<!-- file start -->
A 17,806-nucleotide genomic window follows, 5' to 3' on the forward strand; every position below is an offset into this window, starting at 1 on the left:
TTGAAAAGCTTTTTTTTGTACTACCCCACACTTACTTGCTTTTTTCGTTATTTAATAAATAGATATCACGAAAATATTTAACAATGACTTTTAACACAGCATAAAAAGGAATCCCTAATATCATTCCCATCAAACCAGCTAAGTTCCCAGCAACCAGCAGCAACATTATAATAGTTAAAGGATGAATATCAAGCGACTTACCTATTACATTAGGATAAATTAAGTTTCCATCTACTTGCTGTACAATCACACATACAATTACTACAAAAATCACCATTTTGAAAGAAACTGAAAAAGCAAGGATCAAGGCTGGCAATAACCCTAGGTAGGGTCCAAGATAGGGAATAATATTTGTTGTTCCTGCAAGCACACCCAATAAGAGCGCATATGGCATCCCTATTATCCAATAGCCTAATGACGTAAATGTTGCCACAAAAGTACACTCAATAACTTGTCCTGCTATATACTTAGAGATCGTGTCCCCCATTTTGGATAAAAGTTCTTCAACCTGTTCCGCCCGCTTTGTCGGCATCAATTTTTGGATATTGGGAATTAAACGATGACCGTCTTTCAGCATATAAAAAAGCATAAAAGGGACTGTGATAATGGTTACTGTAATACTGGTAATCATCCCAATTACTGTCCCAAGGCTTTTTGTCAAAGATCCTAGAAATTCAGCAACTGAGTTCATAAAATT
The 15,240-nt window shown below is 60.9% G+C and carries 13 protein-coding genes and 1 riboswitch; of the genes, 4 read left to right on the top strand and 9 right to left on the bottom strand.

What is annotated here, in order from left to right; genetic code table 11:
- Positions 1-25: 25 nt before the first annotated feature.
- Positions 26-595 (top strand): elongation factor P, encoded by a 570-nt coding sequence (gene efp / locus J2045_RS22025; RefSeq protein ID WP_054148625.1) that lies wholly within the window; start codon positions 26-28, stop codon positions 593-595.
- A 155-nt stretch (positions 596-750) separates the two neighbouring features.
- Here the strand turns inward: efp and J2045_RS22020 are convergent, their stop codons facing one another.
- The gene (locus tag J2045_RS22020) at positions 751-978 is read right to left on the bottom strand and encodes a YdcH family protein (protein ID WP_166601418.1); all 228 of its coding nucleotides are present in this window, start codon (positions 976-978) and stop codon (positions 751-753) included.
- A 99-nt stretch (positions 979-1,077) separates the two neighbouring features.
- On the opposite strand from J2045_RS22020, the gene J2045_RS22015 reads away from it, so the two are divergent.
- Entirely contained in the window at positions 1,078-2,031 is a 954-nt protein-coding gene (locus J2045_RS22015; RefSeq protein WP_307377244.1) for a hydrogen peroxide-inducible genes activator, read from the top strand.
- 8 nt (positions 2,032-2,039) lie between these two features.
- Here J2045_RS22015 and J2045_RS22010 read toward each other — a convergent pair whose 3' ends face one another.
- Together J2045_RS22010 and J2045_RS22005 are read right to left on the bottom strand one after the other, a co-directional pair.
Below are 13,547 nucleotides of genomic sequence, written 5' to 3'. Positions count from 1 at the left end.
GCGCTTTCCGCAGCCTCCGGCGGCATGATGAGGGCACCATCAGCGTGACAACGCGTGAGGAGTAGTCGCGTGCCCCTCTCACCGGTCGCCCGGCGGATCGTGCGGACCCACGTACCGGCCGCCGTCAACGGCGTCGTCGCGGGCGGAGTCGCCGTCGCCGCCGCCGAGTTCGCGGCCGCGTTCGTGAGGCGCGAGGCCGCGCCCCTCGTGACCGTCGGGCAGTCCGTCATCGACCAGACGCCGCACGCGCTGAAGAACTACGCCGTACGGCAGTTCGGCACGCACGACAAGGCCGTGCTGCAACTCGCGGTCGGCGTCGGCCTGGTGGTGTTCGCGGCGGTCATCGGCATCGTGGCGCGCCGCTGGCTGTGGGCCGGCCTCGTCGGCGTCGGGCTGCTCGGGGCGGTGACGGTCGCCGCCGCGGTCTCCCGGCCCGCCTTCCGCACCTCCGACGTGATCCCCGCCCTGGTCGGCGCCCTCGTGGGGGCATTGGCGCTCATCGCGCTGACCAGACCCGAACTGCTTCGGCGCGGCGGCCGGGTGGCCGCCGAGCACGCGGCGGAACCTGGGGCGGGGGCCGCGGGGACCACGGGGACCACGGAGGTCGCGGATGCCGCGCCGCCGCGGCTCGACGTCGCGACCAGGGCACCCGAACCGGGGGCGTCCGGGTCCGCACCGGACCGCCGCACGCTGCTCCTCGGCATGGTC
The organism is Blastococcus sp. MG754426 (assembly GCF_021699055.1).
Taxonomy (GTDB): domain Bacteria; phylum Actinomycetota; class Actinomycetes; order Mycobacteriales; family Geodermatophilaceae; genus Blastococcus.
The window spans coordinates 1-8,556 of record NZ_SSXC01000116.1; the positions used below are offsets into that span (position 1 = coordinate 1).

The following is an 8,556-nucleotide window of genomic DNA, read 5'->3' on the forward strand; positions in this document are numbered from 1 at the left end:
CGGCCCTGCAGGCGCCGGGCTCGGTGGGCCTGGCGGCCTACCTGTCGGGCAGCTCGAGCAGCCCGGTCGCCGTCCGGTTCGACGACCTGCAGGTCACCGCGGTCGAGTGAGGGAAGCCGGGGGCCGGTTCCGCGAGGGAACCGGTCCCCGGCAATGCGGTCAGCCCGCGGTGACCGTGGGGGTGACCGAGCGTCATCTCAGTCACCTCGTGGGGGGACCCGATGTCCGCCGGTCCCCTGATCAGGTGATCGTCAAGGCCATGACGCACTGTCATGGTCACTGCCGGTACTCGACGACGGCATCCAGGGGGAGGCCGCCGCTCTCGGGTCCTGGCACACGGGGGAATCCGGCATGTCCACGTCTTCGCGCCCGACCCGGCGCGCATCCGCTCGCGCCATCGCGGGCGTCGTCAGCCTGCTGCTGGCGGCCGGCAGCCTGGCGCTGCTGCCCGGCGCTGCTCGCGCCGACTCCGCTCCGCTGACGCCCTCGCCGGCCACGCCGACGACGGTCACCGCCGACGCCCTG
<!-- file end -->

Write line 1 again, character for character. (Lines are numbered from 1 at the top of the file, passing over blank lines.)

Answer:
A 17,806-nucleotide genomic window follows, 5' to 3' on the forward strand; every position below is an offset into this window, starting at 1 on the left: